Archive for Italy

Raffael

Posted in portrait, Raffael, Renaissance with tags , , , on August 22, 2008 by florinorfolk

(from: Wikipedia)  Raphael Sanzio, usually known by his first name alone (in Italian Raffaello)[1] (April 6 or March 28, 1483April 6, 1520)[2] was an Italian painter and architect of the High Renaissance, celebrated for the perfection and grace of his paintings and drawings. Together with Michelangelo and Leonardo da Vinci he forms the traditional trinity of great masters of that period.

The dumb Lady

The Lady with the Unicorn

portrait of a young woman

Andrea Mantegna

Posted in Mantegna, portrait, Renaissance with tags , , , on June 10, 2008 by florinorfolk

Andrea Mantegna (c. 1431September 13, 1506) was an Italian Renaissance artist. A serious student of Roman archaeology and son in law of Jacopo Bellini.

Detail from the East Wall of the Camera degli Sposi in Mantua, 1474.

a larger detail of the frescoes in the Camera degli Sposi in the Palazzo Ducale in Mantua, 1474

Work in Mantua

The Marquis Ludovico II Gonzaga of Mantua had for some time been pressing Mantegna to enter his service; and the following year, 1460 Mantegna was appointed court artist. He resided at first from time to time at Goito, but, from December 1466 onwards, he moved with his family to Mantua. His engagement was for a salary of 75 lire a month, a sum so large for that period as to mark conspicuously the high regard in which his art was held. He was in fact the first painter of any eminence ever domiciled in Mantua.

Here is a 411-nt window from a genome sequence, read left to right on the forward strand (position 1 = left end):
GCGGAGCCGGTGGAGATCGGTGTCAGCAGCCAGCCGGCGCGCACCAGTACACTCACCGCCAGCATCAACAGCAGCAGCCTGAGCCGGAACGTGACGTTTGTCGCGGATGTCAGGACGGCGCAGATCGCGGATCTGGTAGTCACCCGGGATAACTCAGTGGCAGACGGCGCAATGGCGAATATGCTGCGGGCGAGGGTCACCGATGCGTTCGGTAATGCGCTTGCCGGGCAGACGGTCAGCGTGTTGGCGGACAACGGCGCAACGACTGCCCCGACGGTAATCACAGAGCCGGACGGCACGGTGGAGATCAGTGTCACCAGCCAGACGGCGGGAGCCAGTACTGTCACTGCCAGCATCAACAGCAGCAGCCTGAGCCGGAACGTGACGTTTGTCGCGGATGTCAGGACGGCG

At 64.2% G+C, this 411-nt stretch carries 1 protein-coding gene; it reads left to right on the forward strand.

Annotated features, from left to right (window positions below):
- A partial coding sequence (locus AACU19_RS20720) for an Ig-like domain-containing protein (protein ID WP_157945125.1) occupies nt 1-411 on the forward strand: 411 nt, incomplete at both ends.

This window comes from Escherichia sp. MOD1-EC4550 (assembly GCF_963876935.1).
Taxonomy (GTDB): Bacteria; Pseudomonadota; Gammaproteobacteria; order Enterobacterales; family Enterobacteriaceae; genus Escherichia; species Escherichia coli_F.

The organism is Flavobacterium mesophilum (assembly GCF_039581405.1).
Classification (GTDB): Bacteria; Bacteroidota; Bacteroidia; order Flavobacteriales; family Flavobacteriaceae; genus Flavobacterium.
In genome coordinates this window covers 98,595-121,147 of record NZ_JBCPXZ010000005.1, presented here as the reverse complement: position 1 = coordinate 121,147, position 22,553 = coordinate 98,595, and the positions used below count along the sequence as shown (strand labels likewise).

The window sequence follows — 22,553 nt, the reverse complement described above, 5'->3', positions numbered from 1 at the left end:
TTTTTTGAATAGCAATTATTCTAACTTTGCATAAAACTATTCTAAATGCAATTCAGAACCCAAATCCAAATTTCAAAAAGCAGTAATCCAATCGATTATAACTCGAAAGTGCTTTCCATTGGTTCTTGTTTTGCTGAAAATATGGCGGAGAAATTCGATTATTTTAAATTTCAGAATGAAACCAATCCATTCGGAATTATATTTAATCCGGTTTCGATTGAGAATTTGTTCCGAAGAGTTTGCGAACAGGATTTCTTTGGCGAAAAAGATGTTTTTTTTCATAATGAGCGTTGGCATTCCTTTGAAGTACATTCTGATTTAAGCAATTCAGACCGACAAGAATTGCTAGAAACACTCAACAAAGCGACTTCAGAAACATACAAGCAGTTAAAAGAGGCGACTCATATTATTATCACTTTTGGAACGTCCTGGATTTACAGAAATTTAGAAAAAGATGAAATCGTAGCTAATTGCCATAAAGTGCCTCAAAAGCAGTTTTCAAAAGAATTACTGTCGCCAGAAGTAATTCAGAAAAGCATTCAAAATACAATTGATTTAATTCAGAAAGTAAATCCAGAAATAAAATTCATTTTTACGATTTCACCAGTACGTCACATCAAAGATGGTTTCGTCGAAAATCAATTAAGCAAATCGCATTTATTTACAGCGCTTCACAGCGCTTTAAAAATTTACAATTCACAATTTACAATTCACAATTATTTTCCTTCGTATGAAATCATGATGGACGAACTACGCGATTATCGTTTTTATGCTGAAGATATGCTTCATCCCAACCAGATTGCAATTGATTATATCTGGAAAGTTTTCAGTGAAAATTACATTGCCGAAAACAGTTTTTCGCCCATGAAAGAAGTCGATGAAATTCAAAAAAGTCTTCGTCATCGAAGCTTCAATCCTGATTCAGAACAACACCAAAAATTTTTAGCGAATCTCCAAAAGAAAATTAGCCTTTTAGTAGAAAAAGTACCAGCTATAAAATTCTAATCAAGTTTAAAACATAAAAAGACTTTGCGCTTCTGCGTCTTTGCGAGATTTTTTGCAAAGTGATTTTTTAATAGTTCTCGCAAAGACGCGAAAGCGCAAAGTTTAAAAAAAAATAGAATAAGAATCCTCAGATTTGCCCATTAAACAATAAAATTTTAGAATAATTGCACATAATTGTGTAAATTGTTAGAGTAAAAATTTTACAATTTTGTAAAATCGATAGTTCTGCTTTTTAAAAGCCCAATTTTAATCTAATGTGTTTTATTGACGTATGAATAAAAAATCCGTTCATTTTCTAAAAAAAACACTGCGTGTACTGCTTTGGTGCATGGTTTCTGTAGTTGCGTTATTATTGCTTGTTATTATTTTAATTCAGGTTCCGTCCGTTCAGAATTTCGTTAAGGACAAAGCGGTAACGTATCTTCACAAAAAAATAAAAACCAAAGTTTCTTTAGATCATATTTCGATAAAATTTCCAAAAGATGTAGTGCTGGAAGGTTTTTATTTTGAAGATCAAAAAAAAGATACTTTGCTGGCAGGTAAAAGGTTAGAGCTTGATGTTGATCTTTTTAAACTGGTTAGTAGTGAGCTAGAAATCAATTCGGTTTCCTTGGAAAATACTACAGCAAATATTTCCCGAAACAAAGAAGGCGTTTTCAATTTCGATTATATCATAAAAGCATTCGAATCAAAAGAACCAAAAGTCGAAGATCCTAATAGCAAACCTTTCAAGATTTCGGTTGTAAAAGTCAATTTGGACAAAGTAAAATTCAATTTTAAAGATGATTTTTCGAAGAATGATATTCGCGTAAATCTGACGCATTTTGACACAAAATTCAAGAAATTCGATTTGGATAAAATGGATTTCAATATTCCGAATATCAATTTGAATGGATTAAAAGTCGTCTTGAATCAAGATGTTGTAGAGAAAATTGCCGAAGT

His Mantuan masterpieces were painted in the apartment of the Castle of the city, today known as Camera degli Sposi (literally, “Wedding Chamber”): a series of full compositions in fresco including various portraits of the Gonzaga family and some figures of genii. (Source: Wikipedia)

Fra Angelico

Posted in biblical topics, Fra Angelico, Renaissance with tags , , , , on June 4, 2008 by florinorfolk

Fra Angelico (c. 1395 – February 18, 1455), born Guido di Pietro, was an Early Italian Renaissance painter, referred to in Vasari‘s Lives of the Artists as having “a rare and perfect talent”.

Fra Angelico – Annunciation

Saint Lawrence Receives the Treasures of the Church (1447), in the Vatican, incorporates the expensive pigments, gold leaf and elaborate design typical of Vatican commissions.

Annunciation, Museo San Marco, Florence